I have been working behind sound boards since 1983 when I first became a college radio DJ on KDVS at UC Davis. I learned how to edit on a ¼″ reel–to–reel tape machine, quite awhile before the digital revolution. I had a show called the “Etherized Metallic Moonlight.” It was basically from 3am until 6am, prime time to cut your teeth. Believe it or not, I often got late night callers wondering what the heck I was playing. I was still lucky enough to have a fantastic 10,000 piece vinyl library at the station, and a program director that told me not to play anything that he might hear on another station. How’s that for an open palette? I was then promoted to the Heavy Metal shift from 10pm until 11pm and on to 1am on Friday’s freeform… Primetime!! I was in heaven and exposed to much of the early material of Metallica, Armoured Saint, and Die Kreuzen. I was walking that fine line of Metal, Rock, Punk and then got to pull in Jazz and even Comedy. There were no rules except: nothing mainstream.

One aspect that always struck me about music was it’s ablility to be raw and fulfilling at the same time. Pure emotion passed from one human to another or many others for that matter, almost a discussion without words. I was always drawn to the raw power of rock, and found many of the same passions in jazz, classical, punk, country, goth, pop… anything I could get my hands on was fair game for inspiration.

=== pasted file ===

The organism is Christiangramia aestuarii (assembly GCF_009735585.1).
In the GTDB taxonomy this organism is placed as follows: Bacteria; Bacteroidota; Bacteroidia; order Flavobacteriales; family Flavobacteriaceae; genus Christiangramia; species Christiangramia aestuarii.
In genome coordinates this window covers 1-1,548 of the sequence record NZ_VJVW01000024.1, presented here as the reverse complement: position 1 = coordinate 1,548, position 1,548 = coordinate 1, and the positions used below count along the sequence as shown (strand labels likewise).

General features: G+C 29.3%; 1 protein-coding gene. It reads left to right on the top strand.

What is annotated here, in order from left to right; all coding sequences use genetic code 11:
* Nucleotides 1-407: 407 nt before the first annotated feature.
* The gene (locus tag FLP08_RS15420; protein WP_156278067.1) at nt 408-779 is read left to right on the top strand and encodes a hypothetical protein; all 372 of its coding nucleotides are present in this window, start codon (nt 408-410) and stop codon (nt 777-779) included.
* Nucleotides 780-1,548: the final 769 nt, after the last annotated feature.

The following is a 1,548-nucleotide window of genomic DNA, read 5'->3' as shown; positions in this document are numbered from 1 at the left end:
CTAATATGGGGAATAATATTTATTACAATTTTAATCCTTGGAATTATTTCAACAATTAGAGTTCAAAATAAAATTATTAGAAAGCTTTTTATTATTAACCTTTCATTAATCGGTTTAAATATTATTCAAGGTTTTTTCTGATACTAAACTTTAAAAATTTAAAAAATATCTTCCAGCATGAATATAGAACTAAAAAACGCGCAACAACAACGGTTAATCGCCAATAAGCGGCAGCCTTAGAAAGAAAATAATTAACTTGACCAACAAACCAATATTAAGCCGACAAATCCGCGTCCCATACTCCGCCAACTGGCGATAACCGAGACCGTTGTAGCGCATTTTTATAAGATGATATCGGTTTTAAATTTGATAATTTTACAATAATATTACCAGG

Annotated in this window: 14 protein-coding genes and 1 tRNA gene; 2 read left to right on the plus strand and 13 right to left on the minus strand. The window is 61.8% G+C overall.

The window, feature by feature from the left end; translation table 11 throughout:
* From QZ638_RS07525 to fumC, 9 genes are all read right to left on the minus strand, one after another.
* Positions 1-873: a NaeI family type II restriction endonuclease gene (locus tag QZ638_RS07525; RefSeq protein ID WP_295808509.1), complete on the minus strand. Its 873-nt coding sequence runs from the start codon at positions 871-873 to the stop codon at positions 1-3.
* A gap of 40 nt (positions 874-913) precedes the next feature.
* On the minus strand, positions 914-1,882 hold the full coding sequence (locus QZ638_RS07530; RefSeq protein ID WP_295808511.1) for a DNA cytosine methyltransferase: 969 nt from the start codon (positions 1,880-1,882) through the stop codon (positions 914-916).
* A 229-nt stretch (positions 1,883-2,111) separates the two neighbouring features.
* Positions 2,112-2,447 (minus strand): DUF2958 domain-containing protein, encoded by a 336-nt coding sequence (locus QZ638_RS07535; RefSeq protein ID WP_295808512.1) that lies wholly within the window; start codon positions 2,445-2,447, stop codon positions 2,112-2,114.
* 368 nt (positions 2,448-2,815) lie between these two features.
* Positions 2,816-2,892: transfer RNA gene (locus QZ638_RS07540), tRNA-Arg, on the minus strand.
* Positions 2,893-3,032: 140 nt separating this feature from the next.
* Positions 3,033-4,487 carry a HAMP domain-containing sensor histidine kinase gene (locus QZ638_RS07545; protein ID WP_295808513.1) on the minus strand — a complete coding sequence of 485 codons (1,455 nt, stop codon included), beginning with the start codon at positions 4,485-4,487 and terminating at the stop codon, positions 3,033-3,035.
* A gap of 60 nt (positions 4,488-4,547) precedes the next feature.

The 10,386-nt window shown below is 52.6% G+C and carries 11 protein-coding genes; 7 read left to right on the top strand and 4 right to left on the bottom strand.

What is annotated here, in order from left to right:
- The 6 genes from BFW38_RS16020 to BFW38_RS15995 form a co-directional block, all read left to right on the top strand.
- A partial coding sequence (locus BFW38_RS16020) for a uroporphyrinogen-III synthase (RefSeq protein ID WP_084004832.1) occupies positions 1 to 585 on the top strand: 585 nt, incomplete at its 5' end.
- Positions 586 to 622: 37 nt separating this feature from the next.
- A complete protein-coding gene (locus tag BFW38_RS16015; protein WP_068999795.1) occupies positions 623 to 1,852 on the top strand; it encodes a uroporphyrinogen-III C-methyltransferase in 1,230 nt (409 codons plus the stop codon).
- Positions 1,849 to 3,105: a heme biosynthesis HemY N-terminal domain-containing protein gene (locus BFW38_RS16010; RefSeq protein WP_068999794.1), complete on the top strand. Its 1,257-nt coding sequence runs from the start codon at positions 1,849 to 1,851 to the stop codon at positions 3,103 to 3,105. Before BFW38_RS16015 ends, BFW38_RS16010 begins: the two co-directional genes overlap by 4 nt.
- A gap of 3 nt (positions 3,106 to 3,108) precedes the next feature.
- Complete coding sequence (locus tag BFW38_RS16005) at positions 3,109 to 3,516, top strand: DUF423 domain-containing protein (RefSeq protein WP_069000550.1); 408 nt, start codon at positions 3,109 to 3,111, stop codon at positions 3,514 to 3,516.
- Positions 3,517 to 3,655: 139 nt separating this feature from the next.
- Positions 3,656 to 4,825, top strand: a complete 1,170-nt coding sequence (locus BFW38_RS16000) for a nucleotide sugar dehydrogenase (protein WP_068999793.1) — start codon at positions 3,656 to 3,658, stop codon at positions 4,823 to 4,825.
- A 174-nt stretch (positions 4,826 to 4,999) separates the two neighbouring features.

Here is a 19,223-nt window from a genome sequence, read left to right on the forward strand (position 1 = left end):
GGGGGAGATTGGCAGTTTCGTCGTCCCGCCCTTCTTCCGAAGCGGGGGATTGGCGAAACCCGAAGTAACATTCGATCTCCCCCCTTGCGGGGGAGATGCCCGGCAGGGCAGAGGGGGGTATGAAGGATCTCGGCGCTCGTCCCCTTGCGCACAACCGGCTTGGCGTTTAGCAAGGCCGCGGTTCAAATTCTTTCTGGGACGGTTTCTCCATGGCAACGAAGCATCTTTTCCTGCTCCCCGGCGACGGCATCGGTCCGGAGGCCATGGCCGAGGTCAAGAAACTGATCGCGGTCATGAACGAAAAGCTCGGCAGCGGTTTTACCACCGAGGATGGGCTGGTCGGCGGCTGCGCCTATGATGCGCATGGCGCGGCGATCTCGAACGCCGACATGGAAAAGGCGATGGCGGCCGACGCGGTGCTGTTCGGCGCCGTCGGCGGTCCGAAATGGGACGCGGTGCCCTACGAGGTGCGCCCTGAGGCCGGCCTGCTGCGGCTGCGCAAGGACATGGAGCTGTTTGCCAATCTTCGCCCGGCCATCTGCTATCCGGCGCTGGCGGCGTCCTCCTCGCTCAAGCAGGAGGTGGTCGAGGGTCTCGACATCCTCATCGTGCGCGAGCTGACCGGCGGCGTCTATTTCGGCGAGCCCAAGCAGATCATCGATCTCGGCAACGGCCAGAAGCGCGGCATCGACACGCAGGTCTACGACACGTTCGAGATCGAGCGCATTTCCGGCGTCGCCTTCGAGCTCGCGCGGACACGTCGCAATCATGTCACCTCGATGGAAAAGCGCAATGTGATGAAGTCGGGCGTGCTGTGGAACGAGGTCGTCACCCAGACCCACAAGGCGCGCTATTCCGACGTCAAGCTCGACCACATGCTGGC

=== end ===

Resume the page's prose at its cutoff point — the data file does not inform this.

As I grew with education and experience at San Francisco State University in the Broadcasting program, I was hooked. Thanks to Dave Bryson of Counting Crows fame and his 1″ 16 track analog studio, Dancing Dog, I got thrown to the sharks, my internship lasted all of three sessions and then he said he needed someone to pick up the shifts he couldn’t find more time to take on. Fantastic!! I was on my way. At that time there was a blossoming music scene in San Francisco, I was working live sound as well as stage managing, and doing more and more recording. I saw the birth of digital audio, and saw the door continue to open before me. I have worked in many of the fantastic studios in the Bay Area, as well as Electric Avenue, Megaphon, Charring Cross and Smash Artists in Sydney, Australia, Sear Sound in New York City, and too many small rehearsal halls around the world to recall.

I have been recording, mastering, mixing, producing, learning, and wondering about just how lucky I have been to have a career in this crazy business called music.

From a recently completed project... One thing Zelaya definitely isn't ambivalent about is the decision to work with engineer Damien Rasmussen, who set up shop at the same Catacombs studio where Second Story Maker was made. “He was the perfect choice for what we were trying to do,” says Zelaya. “He made everything sound awesome, and completely understood what I was aiming for—getting it raw, but not cruddy. The whole recording process was really smooth and real easy.”

I would say that about sums up my desires to find artists that have something to say musically and all I hope to do is help them birth these new ideas.